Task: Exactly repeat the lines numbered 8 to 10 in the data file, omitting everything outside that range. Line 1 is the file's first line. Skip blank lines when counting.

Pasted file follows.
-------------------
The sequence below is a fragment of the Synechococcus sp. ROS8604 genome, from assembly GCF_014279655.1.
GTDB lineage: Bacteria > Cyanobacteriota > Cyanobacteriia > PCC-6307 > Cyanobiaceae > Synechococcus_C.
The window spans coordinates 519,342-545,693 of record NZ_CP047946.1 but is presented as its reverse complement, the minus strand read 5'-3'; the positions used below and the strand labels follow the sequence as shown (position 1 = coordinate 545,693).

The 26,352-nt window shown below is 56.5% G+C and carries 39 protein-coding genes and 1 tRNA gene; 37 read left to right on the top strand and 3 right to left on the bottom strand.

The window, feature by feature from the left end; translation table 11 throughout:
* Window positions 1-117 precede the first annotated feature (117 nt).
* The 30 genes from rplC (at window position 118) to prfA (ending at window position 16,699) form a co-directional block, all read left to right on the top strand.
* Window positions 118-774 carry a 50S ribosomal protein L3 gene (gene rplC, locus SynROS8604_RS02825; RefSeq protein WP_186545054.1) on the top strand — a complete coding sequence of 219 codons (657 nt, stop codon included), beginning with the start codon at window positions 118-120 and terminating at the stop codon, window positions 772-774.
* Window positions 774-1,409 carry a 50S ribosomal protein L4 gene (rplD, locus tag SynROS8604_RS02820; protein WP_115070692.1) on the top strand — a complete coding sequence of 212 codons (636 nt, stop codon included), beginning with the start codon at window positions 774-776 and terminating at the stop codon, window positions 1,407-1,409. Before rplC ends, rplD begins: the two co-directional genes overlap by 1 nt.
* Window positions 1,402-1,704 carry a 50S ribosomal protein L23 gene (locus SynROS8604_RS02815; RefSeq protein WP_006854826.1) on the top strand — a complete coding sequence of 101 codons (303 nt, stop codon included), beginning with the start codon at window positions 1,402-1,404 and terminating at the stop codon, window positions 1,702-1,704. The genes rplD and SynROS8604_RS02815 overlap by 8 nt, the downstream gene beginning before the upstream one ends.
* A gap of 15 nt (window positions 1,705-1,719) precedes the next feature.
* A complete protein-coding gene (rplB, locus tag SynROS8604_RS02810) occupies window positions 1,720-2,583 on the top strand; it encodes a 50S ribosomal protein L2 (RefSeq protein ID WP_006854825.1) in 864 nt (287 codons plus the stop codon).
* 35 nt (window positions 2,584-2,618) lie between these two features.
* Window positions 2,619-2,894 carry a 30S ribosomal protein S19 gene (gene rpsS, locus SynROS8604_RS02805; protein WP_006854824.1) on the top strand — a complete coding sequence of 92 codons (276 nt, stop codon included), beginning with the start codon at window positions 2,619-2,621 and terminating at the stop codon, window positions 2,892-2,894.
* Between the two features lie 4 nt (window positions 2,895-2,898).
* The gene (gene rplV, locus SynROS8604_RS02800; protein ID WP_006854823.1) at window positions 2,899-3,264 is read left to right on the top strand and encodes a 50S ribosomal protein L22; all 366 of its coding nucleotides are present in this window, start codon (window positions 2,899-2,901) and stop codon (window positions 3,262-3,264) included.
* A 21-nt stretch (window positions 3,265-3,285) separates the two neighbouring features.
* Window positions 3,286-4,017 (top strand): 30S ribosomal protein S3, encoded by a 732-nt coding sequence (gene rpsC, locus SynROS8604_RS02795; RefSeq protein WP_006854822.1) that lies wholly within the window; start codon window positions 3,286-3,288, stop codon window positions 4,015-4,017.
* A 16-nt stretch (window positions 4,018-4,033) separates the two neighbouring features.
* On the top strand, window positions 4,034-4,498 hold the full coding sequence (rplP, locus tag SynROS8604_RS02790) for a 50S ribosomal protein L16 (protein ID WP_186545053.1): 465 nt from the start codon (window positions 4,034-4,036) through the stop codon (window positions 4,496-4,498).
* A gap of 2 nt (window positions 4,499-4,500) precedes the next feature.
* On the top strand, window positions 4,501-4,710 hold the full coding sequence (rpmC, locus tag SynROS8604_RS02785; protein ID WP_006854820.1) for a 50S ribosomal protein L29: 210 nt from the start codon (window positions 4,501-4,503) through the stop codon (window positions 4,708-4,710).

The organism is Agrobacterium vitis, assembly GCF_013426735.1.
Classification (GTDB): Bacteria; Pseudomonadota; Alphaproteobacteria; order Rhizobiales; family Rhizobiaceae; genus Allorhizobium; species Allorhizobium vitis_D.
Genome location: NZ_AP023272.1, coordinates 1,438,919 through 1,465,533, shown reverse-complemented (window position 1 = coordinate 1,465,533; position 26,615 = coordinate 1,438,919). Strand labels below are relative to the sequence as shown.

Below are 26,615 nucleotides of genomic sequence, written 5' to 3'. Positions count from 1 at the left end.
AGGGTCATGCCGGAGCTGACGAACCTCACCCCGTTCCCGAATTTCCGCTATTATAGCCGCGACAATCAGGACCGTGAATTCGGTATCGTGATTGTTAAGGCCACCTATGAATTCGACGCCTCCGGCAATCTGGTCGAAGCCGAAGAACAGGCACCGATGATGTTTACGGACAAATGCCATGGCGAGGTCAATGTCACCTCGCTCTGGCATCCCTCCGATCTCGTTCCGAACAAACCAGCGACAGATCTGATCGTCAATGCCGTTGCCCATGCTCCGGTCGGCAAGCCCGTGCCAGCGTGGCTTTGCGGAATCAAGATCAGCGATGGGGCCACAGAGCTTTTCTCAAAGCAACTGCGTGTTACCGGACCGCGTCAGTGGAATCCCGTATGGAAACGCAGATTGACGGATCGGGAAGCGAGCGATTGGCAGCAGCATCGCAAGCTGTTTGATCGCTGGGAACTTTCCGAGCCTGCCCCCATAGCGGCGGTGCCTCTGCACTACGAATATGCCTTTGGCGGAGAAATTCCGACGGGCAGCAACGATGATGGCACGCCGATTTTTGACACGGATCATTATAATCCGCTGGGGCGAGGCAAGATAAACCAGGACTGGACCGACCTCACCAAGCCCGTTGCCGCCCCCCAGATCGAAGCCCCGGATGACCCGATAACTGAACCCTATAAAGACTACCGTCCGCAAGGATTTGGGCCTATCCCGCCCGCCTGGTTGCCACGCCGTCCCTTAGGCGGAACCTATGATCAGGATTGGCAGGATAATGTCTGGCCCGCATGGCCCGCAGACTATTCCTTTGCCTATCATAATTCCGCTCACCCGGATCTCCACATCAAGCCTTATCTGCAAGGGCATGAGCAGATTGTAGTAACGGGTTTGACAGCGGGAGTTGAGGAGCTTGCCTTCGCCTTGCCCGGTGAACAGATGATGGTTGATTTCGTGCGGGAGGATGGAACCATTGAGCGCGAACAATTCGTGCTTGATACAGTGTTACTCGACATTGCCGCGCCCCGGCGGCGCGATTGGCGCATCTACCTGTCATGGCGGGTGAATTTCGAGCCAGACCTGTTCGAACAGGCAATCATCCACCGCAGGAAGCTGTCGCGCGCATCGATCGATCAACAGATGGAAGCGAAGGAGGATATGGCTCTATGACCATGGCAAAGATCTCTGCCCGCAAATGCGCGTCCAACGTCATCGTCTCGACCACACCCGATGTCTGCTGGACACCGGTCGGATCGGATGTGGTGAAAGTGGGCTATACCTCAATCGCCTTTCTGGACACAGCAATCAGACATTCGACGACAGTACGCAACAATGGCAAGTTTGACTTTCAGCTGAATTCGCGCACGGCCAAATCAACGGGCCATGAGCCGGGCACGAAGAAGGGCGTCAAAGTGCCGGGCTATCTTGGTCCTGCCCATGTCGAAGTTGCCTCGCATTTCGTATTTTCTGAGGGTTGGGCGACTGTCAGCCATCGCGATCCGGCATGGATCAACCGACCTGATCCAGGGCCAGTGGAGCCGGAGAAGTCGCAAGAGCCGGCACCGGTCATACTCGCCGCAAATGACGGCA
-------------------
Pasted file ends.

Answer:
* Window positions 118-774 carry a 50S ribosomal protein L3 gene (gene rplC, locus SynROS8604_RS02825; RefSeq protein WP_186545054.1) on the top strand — a complete coding sequence of 219 codons (657 nt, stop codon included), beginning with the start codon at window positions 118-120 and terminating at the stop codon, window positions 772-774.
* Window positions 774-1,409 carry a 50S ribosomal protein L4 gene (rplD, locus tag SynROS8604_RS02820; protein WP_115070692.1) on the top strand — a complete coding sequence of 212 codons (636 nt, stop codon included), beginning with the start codon at window positions 774-776 and terminating at the stop codon, window positions 1,407-1,409. Before rplC ends, rplD begins: the two co-directional genes overlap by 1 nt.
* Window positions 1,402-1,704 carry a 50S ribosomal protein L23 gene (locus SynROS8604_RS02815; RefSeq protein WP_006854826.1) on the top strand — a complete coding sequence of 101 codons (303 nt, stop codon included), beginning with the start codon at window positions 1,402-1,404 and terminating at the stop codon, window positions 1,702-1,704. The genes rplD and SynROS8604_RS02815 overlap by 8 nt, the downstream gene beginning before the upstream one ends.